Using negative top margins in an attempt to position something the way you want it. Ever see that? I used to do it when I first got into CSS years ago. Can’t seem to get a div where it needs to go, so you end up with a top margin of like -240px or something. Bad. Get a handle on positioning divs and this will never happen again. IE doesn’t play nice with the whole negative margin thing. Completely horrible idea, and I see it used all the time.

Let’s make everything important so we don’t know what IS important

Not everything is as important as people think. No, I mean that literally. I have seen too many uses of !important on a property, simply because the CSS writer doesn’t know how to overwrite that particular style. With that stupid !important on there, it becomes a real pain in the ass to change later.

Margin and Padding usage

My favorite. Disregard on proper usage of margin or padding. I have seen people use one instead of the other to the point where changing a layout or div position becomes a giant cluster of crap. Don’t mix and match them to suite your needs, use them properly please! Another actual mistake.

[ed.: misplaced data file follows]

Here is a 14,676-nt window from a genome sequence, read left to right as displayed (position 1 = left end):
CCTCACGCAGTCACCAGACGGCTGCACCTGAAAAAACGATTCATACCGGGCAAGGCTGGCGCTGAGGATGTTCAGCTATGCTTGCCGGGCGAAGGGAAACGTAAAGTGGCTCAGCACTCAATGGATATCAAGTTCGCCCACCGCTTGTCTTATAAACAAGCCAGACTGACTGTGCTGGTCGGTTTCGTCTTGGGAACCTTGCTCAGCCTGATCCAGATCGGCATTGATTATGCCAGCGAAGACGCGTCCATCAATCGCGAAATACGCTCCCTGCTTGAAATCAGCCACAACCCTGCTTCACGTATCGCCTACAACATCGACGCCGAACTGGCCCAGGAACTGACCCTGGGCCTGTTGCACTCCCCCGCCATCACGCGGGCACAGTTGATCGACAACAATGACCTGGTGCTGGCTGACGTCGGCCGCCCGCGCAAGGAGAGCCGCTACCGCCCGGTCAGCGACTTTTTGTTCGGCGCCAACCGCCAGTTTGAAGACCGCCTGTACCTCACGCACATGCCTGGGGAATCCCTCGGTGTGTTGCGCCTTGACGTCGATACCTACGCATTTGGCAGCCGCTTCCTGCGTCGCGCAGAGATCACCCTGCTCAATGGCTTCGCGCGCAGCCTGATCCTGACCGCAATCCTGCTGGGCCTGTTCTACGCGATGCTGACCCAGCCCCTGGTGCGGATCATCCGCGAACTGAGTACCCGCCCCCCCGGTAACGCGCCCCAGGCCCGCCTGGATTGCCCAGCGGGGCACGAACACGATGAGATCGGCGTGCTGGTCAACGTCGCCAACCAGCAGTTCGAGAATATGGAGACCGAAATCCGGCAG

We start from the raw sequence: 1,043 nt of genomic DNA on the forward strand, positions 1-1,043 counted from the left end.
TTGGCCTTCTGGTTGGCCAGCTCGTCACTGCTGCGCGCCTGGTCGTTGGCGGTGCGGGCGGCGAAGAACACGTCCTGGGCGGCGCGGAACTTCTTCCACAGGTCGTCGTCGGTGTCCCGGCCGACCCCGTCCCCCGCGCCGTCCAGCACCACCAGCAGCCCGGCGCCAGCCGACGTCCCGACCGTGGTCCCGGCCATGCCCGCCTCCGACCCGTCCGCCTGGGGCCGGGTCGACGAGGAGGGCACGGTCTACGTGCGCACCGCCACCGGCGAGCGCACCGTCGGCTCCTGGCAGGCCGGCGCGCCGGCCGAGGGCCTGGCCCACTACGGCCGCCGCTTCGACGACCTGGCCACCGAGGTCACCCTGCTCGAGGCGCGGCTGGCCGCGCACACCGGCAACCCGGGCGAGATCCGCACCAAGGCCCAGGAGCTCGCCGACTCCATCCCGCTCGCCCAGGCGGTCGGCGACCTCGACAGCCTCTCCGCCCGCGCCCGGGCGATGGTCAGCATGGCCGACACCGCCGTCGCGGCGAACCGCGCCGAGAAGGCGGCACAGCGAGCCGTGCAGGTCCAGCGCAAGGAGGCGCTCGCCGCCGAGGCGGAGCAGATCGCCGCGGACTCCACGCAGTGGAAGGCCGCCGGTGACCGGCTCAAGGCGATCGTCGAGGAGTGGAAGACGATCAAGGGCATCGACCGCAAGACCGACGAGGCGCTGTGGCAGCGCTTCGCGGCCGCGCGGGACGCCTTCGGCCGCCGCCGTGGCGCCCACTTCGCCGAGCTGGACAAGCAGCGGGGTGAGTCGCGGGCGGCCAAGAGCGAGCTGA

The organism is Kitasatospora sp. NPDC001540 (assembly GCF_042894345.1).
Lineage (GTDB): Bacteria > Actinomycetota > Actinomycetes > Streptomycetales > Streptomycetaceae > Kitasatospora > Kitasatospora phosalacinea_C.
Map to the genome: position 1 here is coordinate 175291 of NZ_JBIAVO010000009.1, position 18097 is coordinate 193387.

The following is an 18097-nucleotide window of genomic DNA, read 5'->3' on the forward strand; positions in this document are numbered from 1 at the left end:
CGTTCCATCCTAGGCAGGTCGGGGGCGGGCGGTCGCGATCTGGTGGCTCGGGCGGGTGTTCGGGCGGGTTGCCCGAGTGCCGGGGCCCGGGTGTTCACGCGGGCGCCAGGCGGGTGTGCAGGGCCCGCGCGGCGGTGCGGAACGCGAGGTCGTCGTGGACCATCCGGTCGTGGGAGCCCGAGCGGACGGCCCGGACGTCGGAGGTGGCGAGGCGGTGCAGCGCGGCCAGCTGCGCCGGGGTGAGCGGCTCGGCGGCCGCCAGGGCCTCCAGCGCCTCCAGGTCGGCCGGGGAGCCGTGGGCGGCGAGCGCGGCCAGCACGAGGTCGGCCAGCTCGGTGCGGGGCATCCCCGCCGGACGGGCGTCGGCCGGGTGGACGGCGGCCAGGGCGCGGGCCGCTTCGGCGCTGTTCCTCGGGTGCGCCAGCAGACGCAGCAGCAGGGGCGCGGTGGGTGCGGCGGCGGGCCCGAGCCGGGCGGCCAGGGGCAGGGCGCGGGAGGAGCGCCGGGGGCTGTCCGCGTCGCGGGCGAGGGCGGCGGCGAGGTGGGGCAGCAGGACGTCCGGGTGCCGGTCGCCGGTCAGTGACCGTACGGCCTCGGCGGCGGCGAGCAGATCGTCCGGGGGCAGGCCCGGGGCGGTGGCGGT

Root Beer Floats

I think a lot of newbie web developers/designers do this when they are starting out. They figure out what float does, and then float the hell out of everything. Totally unnecessary and can be hard to change things in a complicated design when everything and its mother is floated. Use it when you need it(and don’t forget to feed it, can you picture that!), not to make root beer floats out of your page.

Conclusion of all this

The author of the original article did a good job at pointing some things out, but I have to disagree on some of the things he calls mistakes. I believe most could be called a preference thing. To me, a mistake is when you are doing something wrong that has the potential to wreck a page, or makes it difficult to change once done.

Anyone out there now any other ‘actual’ mistakes? Let me know!

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2 Responses to “Real CSS Mistakes Beginners Make – A Rebuttal Of Sorts”

  1. Awesome article Jeremy, and I agree with everything here 100%…though I do admit to occasionally using negative margins!

    • jcDesigns says:

      Everyone has done it, kind of like a right of passage kind of thing. The mistakes the other author was pointing out just didn’t seem like real mistakes. I have done all of the ones I’ve listed when I started out.